A critical consideration in the economic evaluation and pricing of new medicines is the specification of an appropriate cost-effectiveness ‘threshold’. Until now, health economists have focused on two conceptually different approaches for specifying this threshold: estimation of society’s ‘willingness-to-pay’ for health gains (a ‘demand side’ approach); and estimation of the ‘opportunity cost’ of adopting new medicines (a ‘supply side’ approach).
In this international workshop, Mike Paulden, Assistant Professor at the School of Public Health, University of Alberta (Canada), will present a new conceptual framework for pricing medicines which moves beyond these two approaches. Building upon conventional considerations of willingness-to-pay and opportunity cost, the proposed framework allows decision makers to take account of the economic benefits that new medicines provide to ‘consumers’ and ‘producers’.
This supports decision makers in setting balanced prices for new medicines – prices that are high enough for manufacturers to realize a return on their investment, yet low enough for medicines to improve population health. This framework was included in a recent report published by the PMPRB, the federal government agency responsible for setting maximum prices for medicines in Canada: http://www.pmprb-cepmb.gc.ca/view.asp?ccid=1449#app1. A response will be given by Chris Sampson, Principal Economist at the Office of HealthEconomics (UK). Chris works with the Association of the British Pharmaceutical Industry and industry clients on matters relating to cost-effectiveness thresholds, so is ideally placed to comment upon the proposed framework from both a consumer and producer perspective.
After the presentation and response, a question and answer session will be moderated by James O’Mahony, Research Assistant Professor at the Centre for Health Policy and Management, Trinity College Dublin (Ireland).
11:45am: Presentation by Mike Paulden (45 minutes)
12:30pm: Response by Chris Sampson (20 minutes)
12:50pm: Q&A moderated by James O’Mahony (25 minutes)
Mike Paulden, School of Public Health, University of Alberta (Presenter)
Mike Paulden is an Assistant Professor at the School of Public Health, University of Alberta. He is a health economist with an interest in developing methods for the economic evaluation of health technologies. In addition to a substantial body of theoretical work, Mike has contributed to numerous economic evaluations in the UK and Canada. As chair of the Patented Medicine Prices Review Board (PMPRB)’s Technical ‘Working Group’ in 2018-19, he authored a report that provided recommendations to the PMPRB, a Canadian federal government agency, on the use of pharmacoeconomic value in setting maximum prices for medicines. Following a major update to Canada’s Patented Medicines Regulations in August 2019, this report informed the development of the PMPRB’s revised guidelines, which incorporate pharmacoeconomic value considerations for the first time. Mike is a founding member of the Canadian Agency for Drugs and Technologies in Health (CADTH)’s Health Economic Advisory Council. He teaches health economics to students at the University of Alberta, and leads the instruction of CADTH’s ‘HealthEconomics 101’ workshops to federal and provincial decision makers across Canada.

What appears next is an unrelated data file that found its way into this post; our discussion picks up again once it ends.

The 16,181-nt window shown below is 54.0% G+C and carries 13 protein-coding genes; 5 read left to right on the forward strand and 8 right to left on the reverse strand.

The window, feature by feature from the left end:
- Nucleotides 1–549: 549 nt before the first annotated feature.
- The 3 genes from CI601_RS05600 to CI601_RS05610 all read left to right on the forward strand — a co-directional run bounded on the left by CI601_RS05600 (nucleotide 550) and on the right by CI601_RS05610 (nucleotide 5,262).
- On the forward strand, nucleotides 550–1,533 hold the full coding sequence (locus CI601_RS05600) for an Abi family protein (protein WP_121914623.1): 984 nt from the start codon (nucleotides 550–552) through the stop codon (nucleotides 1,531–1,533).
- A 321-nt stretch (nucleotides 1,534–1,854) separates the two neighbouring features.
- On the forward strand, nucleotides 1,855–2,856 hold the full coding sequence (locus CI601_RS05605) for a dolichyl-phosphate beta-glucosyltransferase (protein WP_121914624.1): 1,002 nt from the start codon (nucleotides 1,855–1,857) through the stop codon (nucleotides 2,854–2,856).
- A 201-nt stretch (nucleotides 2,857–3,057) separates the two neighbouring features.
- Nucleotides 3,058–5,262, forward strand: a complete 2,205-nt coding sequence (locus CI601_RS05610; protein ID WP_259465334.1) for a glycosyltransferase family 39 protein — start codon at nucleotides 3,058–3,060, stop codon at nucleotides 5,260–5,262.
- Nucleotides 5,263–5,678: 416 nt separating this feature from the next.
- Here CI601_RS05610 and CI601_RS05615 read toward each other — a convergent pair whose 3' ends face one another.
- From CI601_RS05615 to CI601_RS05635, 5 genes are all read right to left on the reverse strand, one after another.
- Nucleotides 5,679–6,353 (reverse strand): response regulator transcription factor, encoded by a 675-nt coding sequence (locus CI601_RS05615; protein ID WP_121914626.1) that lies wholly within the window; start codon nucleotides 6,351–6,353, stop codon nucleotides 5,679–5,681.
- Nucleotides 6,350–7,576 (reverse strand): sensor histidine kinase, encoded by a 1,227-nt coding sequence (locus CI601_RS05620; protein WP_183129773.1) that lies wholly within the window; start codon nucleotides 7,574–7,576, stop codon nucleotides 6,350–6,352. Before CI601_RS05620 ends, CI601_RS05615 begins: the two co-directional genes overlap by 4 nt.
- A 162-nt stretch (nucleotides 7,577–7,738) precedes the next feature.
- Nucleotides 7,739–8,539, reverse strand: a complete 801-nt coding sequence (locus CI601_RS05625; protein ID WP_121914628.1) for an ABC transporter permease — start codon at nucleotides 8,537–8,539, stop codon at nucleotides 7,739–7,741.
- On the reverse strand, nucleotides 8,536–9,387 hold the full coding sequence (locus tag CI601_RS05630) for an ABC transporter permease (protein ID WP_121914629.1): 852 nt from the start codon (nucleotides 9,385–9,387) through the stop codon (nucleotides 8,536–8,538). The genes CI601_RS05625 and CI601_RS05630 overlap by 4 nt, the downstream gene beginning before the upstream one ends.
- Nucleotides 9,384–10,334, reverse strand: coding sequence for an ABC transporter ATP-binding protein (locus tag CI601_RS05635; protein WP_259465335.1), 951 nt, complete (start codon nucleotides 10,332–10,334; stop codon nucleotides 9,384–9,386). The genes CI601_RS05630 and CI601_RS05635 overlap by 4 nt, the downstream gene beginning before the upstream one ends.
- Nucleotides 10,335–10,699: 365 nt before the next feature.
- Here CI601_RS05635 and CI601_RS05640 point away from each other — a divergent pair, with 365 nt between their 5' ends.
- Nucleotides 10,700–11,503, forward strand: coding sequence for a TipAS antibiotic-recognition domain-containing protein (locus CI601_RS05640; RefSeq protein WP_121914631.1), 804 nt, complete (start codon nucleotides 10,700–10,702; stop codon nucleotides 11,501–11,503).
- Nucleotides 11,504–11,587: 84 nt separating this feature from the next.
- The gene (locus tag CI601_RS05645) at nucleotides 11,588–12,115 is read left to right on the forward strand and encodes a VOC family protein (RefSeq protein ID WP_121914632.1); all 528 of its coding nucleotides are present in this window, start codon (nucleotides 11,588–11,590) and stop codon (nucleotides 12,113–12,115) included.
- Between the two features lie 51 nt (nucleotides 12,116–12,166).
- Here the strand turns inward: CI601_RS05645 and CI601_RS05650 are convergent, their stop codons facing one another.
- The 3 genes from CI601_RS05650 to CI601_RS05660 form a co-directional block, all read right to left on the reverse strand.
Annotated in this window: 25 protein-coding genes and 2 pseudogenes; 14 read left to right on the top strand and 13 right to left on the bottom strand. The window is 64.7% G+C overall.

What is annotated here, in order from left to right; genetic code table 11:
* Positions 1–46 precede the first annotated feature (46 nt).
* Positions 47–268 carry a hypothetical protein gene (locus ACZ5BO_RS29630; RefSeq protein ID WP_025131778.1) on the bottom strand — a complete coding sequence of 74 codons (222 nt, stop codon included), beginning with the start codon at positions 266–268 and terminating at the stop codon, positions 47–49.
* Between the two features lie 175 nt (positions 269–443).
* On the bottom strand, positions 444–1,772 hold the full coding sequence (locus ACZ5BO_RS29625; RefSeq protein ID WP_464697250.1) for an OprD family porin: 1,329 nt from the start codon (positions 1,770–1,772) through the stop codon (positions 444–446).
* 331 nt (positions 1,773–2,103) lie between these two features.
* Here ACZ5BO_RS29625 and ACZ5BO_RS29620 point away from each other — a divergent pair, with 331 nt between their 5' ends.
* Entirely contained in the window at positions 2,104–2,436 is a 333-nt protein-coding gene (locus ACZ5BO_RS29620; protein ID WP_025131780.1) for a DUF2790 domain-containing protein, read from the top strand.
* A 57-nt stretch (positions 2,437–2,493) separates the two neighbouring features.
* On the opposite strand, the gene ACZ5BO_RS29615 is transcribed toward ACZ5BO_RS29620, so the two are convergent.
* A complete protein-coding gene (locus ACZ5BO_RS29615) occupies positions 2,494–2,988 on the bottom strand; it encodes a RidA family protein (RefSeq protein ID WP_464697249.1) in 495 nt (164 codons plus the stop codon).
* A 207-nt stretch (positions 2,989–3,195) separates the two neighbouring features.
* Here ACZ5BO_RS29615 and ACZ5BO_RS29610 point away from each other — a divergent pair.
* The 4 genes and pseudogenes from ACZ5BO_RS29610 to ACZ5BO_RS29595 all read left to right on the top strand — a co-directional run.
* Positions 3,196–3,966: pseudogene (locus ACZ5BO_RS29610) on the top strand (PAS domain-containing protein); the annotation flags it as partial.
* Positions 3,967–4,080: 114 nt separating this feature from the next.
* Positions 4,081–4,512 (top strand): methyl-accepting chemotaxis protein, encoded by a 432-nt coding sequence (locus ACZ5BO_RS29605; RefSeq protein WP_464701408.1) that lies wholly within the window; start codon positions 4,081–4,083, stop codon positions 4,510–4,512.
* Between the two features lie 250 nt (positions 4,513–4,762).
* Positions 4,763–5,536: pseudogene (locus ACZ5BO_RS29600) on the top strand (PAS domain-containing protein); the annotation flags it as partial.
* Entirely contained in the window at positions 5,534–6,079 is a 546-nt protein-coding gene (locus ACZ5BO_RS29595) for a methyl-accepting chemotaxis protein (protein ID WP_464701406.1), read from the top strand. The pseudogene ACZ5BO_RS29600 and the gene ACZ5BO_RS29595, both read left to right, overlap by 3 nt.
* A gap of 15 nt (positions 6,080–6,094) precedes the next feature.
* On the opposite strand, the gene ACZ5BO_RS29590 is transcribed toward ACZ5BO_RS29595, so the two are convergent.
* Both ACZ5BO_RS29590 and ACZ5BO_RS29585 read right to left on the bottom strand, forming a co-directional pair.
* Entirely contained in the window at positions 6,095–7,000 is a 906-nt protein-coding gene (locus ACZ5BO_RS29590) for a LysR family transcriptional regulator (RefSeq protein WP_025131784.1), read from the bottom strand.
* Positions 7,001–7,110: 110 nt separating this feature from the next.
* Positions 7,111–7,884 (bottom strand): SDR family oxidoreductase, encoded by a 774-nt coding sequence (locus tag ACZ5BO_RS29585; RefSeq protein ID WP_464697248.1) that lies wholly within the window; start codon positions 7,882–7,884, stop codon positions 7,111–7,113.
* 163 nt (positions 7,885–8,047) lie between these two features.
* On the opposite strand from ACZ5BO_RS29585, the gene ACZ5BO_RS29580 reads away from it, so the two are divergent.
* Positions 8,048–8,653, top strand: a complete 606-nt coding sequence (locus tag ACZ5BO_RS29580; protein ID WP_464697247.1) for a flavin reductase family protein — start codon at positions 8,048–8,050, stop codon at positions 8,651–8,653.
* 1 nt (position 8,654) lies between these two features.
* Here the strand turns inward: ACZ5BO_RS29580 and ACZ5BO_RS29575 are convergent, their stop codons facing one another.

Chris Sampson, Office of Health Economics (Responder)
Chris Sampson is a Principal Economist at the Office of Health Economics, where he works with the Association of the British Pharmaceutical Industry and industry clients on matters relating to cost-effectiveness thresholds and health technology assessment policy. His research includes trial- and model-based economic evaluation and health outcomes development. Chris also runs The Academic Health Economists’ blog, which provides a platform for discussion of current issues in the field.
James O’Mahony, Centre for Health Policy and Management, Trinity College Dublin (Moderator)
James O’Mahony is a Research Assistant Professor at the Centre for Health Policy and Management at Trinity College Dublin. He is employed under an Emerging Investigator Award, funded by the Health Research Board. He is an economist by training and his research addresses the cost-effectiveness analysis (CEA) of cancer prevention, primarily concerning cervical screening. His research interests are in CEA methods in general, modelling and the use of CEA by decision makers. James is a member of Ireland's National Screening Advisory Committee convened following the Scally Report in response to the CervicalCheck controversy